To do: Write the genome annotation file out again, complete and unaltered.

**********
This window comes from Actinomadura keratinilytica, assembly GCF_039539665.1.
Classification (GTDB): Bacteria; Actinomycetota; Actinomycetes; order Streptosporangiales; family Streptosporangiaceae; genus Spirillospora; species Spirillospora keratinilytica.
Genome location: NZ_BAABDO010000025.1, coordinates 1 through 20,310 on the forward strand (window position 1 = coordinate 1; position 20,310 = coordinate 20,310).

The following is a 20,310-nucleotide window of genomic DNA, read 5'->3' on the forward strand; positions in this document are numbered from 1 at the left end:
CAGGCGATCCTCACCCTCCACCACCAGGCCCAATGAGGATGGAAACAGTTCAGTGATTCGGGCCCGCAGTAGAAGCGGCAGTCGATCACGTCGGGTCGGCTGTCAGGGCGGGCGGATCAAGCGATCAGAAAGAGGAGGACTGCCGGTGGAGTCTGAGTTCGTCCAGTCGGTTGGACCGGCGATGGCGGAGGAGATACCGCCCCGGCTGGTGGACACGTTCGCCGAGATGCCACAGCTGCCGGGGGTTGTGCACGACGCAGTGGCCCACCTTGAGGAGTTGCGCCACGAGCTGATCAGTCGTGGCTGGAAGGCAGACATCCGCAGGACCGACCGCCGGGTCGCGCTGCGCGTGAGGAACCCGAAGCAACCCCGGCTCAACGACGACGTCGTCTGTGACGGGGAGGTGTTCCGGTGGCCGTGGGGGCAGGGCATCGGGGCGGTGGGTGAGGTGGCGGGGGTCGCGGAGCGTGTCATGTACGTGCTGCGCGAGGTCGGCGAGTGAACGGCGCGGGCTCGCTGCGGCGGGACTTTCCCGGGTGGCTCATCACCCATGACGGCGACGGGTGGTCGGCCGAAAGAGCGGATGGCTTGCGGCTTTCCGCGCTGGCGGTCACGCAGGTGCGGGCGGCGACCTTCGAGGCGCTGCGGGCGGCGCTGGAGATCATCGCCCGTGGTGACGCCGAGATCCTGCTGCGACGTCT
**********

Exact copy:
This window comes from Actinomadura keratinilytica, assembly GCF_039539665.1.
Classification (GTDB): Bacteria; Actinomycetota; Actinomycetes; order Streptosporangiales; family Streptosporangiaceae; genus Spirillospora; species Spirillospora keratinilytica.
Genome location: NZ_BAABDO010000025.1, coordinates 1 through 20,310 on the forward strand (window position 1 = coordinate 1; position 20,310 = coordinate 20,310).

The following is a 20,310-nucleotide window of genomic DNA, read 5'->3' on the forward strand; positions in this document are numbered from 1 at the left end:
CAGGCGATCCTCACCCTCCACCACCAGGCCCAATGAGGATGGAAACAGTTCAGTGATTCGGGCCCGCAGTAGAAGCGGCAGTCGATCACGTCGGGTCGGCTGTCAGGGCGGGCGGATCAAGCGATCAGAAAGAGGAGGACTGCCGGTGGAGTCTGAGTTCGTCCAGTCGGTTGGACCGGCGATGGCGGAGGAGATACCGCCCCGGCTGGTGGACACGTTCGCCGAGATGCCACAGCTGCCGGGGGTTGTGCACGACGCAGTGGCCCACCTTGAGGAGTTGCGCCACGAGCTGATCAGTCGTGGCTGGAAGGCAGACATCCGCAGGACCGACCGCCGGGTCGCGCTGCGCGTGAGGAACCCGAAGCAACCCCGGCTCAACGACGACGTCGTCTGTGACGGGGAGGTGTTCCGGTGGCCGTGGGGGCAGGGCATCGGGGCGGTGGGTGAGGTGGCGGGGGTCGCGGAGCGTGTCATGTACGTGCTGCGCGAGGTCGGCGAGTGAACGGCGCGGGCTCGCTGCGGCGGGACTTTCCCGGGTGGCTCATCACCCATGACGGCGACGGGTGGTCGGCCGAAAGAGCGGATGGCTTGCGGCTTTCCGCGCTGGCGGTCACGCAGGTGCGGGCGGCGACCTTCGAGGCGCTGCGGGCGGCGCTGGAGATCATCGCCCGTGGTGACGCCGAGATCCTGCTGCGACGTCT